The Unvanquished Questions and Answers

The Unvanquished

Faulkner starts his novel with the short sentence, “Behind the smokehouse that summer, Ringo and I had a living map.” The next two sentences, long and convoluted, explain the “living map” is a...

Latest answer posted June 13, 2007 11:49 am UTC

2 educator answers

The Unvanquished

We might take Ringo's decision to stay (along with Louvinia and Joby) as evidence of the scope of the cultural shift that took place as a result of the Civil War. Hundreds of years of highly...

Latest answer posted July 28, 2013 3:25 pm UTC

1 educator answer

The Unvanquished

There are a few ways to discuss the style of this novel. To speak generally, this novel employs modernist methods of story-telling (and explores modernist themes). Characteristics of the novel that...

Latest answer posted July 28, 2013 3:03 pm UTC

1 educator answer

The Unvanquished

The Unvanquished, by William Faulkner, is a novel overflowing with violence. Set in the south during the tumultuous years of the Civil War. Bayard, whose father (Colonel Sartoris), is at the center...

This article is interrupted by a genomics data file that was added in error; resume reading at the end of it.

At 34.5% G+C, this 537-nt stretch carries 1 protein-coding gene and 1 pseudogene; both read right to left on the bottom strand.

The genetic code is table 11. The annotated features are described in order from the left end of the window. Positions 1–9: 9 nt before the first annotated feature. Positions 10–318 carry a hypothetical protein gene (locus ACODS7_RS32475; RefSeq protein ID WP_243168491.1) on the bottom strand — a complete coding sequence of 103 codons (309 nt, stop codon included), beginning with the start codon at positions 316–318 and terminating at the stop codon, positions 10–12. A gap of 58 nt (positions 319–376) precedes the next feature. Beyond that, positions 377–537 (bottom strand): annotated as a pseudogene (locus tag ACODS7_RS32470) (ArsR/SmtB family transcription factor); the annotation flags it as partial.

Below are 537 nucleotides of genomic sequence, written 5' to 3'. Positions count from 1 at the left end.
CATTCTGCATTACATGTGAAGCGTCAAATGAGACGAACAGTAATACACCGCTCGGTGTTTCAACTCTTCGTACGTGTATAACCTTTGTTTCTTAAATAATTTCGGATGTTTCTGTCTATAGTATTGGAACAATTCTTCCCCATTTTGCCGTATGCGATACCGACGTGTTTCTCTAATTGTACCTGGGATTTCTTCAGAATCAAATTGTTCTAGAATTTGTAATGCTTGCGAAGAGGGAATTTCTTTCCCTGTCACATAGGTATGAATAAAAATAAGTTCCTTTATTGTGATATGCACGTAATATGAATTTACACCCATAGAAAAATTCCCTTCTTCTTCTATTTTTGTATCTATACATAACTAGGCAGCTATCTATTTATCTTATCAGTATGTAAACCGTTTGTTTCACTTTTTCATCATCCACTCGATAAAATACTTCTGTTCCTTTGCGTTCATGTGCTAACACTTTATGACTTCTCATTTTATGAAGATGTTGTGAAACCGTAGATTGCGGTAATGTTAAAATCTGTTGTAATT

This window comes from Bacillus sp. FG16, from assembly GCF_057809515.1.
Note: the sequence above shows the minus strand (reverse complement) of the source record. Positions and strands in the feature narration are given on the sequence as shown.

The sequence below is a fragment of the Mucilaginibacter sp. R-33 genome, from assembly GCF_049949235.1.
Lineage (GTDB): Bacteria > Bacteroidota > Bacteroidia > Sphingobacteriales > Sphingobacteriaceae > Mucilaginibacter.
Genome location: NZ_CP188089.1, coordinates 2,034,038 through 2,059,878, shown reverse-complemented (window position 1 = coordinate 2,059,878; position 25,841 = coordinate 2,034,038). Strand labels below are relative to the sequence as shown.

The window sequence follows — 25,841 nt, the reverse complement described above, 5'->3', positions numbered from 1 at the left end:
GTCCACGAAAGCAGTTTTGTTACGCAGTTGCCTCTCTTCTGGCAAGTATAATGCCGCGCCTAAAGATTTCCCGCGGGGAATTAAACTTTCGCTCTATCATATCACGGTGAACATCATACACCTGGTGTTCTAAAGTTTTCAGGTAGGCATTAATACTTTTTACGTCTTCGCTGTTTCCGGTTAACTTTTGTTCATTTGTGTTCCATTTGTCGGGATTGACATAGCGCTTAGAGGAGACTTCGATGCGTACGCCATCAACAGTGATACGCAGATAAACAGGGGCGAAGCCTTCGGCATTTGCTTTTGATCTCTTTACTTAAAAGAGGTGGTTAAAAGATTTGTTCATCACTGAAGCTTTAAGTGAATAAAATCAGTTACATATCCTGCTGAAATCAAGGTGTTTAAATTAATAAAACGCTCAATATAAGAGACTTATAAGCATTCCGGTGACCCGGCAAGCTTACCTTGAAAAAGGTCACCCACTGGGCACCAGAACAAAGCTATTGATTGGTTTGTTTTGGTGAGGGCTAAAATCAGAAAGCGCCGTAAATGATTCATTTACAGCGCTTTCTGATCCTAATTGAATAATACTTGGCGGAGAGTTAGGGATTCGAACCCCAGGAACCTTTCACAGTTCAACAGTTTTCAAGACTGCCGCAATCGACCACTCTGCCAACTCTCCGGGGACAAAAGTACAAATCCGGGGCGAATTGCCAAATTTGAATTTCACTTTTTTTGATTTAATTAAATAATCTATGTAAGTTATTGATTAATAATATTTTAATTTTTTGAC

Latest answer posted September 5, 2011 7:29 am UTC

1 educator answer

The Unvanquished

William Faulkner's The Unvanquished concerns the honor code of the South. It is a theme that Faulkner touches upon in his other novels: The Sound and the Fury, Light In August, Absalom, Alsalom!...

Latest answer posted November 8, 2011 11:43 am UTC

1 educator answer

The Unvanquished

There are many forms of conflict in William Faulkner’s, “The Unvanquished.” In the opening scene, two young children, Bayard and Ringo, play contentedly in the sand. Their play is interrupted by...

Latest answer posted September 5, 2011 6:18 am UTC

1 educator answer

The Unvanquished

Bayard's Granny dies. She is killed by a man named Grumby, having been "set up" by Ab Snopes. Bayard learns, regretfully, that he possessed the power to shape events but did not exercise that...

Latest answer posted July 28, 2013 3:37 pm UTC

1 educator answer